Anticipating how the Bengals will try to exploit the absence of Wilfork, one wonders whether they’ll start Sunday with a run-heavy approach. After all, Cincy has what should be a very productive tandem in former Patriot BenJarvus Green-Eillis and Giovani Bernard.
But the 2-2 Bengals are ranked 22nd in rushing, averaging 83.8 yards a game and 3.4 yards per carry. While Bernard, a speedster in his first season out of North Carolina, averages 4.6 yards an attempt, Green-Ellis is netting only 2.7 a rush.
In Cleveland, Cincinnati seemed determined to run early; 13 of its first 28 offensive plays were on the ground. But after trailing 7-3 at halftime, the Bengals ran just seven more times, including three sneaks by quarterback Andy Dalton.
“We obviously have to be more effective running the football,” Lewis told Cincinnati media on Monday. “Commit to running the football, and stay with it, and make positive plays in the running game, and not get spooked away from it too often.”
Spooked is exactly how Cincy’s opponents might feel on offense as well. Keeping Atkins away from the quarterback is a frightening proposition.
“This guy has some power rushes where he just takes linemen back, those guards back and it just looks like they’re on roller skates. He just walks them, literally, right back into the quarterback,” says Belichick. “He’s very quick. He can get the edge and work up or up-and-under on the guards. Then when they try to set deep or take those quick moves away from him, he can turn those into power moves and collapse the pocket.”
In 2012, as a first-team All-Pro pick by the Associated Press, Atkins totaled 12.5 sacks. No other interior lineman had more than eight. This season he has 2.5, including a sack and a half at Cleveland.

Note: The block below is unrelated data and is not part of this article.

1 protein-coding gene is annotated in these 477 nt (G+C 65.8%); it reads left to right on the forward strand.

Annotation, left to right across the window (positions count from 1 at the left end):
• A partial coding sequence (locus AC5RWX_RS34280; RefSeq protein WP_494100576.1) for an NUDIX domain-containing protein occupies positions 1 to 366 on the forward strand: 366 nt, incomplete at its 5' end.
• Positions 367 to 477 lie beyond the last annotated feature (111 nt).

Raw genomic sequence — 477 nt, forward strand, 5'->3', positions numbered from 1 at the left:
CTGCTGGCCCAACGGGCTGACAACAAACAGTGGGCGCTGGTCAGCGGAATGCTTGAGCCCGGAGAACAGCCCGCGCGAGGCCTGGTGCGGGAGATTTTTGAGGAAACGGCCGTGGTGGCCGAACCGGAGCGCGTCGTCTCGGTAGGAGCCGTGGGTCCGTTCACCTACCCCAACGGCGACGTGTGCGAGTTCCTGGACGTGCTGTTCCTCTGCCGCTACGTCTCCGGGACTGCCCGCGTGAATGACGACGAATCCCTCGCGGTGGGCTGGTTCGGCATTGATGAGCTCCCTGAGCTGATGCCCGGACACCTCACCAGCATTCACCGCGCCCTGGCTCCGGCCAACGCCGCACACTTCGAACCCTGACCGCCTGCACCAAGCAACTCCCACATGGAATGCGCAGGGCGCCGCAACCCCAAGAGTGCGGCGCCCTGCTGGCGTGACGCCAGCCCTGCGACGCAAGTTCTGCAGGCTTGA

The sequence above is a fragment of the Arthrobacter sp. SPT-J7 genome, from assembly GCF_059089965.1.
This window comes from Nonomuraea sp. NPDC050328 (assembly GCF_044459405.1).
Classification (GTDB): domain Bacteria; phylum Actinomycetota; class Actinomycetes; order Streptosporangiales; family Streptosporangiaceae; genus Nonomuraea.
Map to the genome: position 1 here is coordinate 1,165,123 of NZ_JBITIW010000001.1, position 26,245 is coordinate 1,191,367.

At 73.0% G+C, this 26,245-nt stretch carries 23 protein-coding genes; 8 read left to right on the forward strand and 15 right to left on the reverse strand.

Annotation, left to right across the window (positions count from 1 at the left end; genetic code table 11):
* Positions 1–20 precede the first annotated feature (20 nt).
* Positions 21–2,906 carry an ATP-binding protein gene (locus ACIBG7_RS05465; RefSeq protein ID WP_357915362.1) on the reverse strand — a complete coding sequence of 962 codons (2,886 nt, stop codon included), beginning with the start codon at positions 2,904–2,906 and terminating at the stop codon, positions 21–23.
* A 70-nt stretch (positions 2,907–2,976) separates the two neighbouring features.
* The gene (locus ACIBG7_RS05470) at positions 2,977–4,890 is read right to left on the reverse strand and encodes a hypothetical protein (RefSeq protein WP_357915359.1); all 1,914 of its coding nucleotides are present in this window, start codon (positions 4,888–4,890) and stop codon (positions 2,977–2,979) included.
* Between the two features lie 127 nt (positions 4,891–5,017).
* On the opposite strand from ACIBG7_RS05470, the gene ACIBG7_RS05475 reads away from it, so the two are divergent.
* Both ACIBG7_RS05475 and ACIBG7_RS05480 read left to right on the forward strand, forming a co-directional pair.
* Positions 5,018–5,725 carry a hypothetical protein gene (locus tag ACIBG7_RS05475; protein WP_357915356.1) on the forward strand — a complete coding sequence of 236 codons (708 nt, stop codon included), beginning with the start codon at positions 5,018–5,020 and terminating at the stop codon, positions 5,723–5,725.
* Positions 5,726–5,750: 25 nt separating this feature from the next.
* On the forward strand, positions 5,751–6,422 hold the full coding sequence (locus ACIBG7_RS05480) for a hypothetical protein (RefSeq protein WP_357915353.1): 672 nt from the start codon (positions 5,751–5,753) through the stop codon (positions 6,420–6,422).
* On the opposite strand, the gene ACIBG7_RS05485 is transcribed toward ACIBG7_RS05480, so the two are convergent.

Atkins, however, isn’t simply a designated pass rusher. Contrary to what was expected of him as a fourth-round draft choice in 2010, he’s become a complete defender.
“Actually, when we drafted Geno we thought he was one of the better interior rushers coming out of college. So we were excited to get him (as) a guy that we really targeted for that particular thing,” Lewis admitted. “His development over his first and second years, and his ability to play and be productive on first and second down has continued to grow.”
“He can ruin a game, there’s no question the guy can ruin a game by himself,” Belichick asserts, adding that Atkins would be a number-one pick if he were drafted today. “Every play, you can’t get away from him either. There aren’t many plays you can run where you can say, ‘We don’t really have to block the three-technique.’
“You have to block him and he’s a factor in the running game, he’s a factor in the passing game. You try to throw screens and stuff like that, he’s quick and fast, he’ll run those plays down. The guy is a really good player.”
Bob Socci is in his first season as the radio play-by-play voice of the New England Patriots. You can follow him on Twitter @BobSocci.